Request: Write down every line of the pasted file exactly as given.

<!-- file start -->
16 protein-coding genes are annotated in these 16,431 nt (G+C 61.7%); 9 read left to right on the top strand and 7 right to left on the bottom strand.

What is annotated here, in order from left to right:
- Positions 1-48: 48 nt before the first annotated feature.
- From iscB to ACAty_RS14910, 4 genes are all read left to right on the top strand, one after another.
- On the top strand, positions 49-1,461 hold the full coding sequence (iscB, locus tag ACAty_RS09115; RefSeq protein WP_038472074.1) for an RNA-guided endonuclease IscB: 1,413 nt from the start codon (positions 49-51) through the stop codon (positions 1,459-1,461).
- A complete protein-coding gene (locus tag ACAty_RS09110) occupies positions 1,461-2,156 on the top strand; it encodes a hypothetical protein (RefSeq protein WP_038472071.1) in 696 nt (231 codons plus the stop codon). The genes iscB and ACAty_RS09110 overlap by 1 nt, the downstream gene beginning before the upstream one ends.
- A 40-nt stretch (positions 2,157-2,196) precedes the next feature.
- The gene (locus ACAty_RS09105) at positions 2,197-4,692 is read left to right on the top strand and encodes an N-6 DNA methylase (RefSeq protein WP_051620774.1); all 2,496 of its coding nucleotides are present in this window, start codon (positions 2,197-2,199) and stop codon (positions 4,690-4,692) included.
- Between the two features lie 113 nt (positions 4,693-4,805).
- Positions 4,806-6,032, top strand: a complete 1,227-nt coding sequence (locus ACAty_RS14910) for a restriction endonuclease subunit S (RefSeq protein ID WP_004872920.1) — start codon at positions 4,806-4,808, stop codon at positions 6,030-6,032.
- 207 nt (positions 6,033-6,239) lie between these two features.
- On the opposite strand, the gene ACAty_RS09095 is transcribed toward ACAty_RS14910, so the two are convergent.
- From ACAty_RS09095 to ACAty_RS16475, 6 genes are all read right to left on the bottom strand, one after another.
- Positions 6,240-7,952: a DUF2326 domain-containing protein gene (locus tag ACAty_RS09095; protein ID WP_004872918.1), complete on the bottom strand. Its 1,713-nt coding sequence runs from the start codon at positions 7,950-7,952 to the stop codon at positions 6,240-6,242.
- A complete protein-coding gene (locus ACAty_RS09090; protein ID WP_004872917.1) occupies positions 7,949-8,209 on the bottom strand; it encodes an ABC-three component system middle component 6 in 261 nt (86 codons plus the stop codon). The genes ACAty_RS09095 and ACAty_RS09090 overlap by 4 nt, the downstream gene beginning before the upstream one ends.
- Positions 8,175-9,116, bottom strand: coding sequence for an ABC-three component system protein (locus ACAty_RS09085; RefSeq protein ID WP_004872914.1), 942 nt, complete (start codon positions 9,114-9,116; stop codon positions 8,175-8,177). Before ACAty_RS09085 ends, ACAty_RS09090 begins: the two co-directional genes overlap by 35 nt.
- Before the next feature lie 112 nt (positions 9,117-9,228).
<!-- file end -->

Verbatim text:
16 protein-coding genes are annotated in these 16,431 nt (G+C 61.7%); 9 read left to right on the top strand and 7 right to left on the bottom strand.

What is annotated here, in order from left to right:
- Positions 1-48: 48 nt before the first annotated feature.
- From iscB to ACAty_RS14910, 4 genes are all read left to right on the top strand, one after another.
- On the top strand, positions 49-1,461 hold the full coding sequence (iscB, locus tag ACAty_RS09115; RefSeq protein WP_038472074.1) for an RNA-guided endonuclease IscB: 1,413 nt from the start codon (positions 49-51) through the stop codon (positions 1,459-1,461).
- A complete protein-coding gene (locus tag ACAty_RS09110) occupies positions 1,461-2,156 on the top strand; it encodes a hypothetical protein (RefSeq protein WP_038472071.1) in 696 nt (231 codons plus the stop codon). The genes iscB and ACAty_RS09110 overlap by 1 nt, the downstream gene beginning before the upstream one ends.
- A 40-nt stretch (positions 2,157-2,196) precedes the next feature.
- The gene (locus ACAty_RS09105) at positions 2,197-4,692 is read left to right on the top strand and encodes an N-6 DNA methylase (RefSeq protein WP_051620774.1); all 2,496 of its coding nucleotides are present in this window, start codon (positions 2,197-2,199) and stop codon (positions 4,690-4,692) included.
- Between the two features lie 113 nt (positions 4,693-4,805).
- Positions 4,806-6,032, top strand: a complete 1,227-nt coding sequence (locus ACAty_RS14910) for a restriction endonuclease subunit S (RefSeq protein ID WP_004872920.1) — start codon at positions 4,806-4,808, stop codon at positions 6,030-6,032.
- 207 nt (positions 6,033-6,239) lie between these two features.
- On the opposite strand, the gene ACAty_RS09095 is transcribed toward ACAty_RS14910, so the two are convergent.
- From ACAty_RS09095 to ACAty_RS16475, 6 genes are all read right to left on the bottom strand, one after another.
- Positions 6,240-7,952: a DUF2326 domain-containing protein gene (locus tag ACAty_RS09095; protein ID WP_004872918.1), complete on the bottom strand. Its 1,713-nt coding sequence runs from the start codon at positions 7,950-7,952 to the stop codon at positions 6,240-6,242.
- A complete protein-coding gene (locus ACAty_RS09090; protein ID WP_004872917.1) occupies positions 7,949-8,209 on the bottom strand; it encodes an ABC-three component system middle component 6 in 261 nt (86 codons plus the stop codon). The genes ACAty_RS09095 and ACAty_RS09090 overlap by 4 nt, the downstream gene beginning before the upstream one ends.
- Positions 8,175-9,116, bottom strand: coding sequence for an ABC-three component system protein (locus ACAty_RS09085; RefSeq protein ID WP_004872914.1), 942 nt, complete (start codon positions 9,114-9,116; stop codon positions 8,175-8,177). Before ACAty_RS09085 ends, ACAty_RS09090 begins: the two co-directional genes overlap by 35 nt.
- Before the next feature lie 112 nt (positions 9,117-9,228).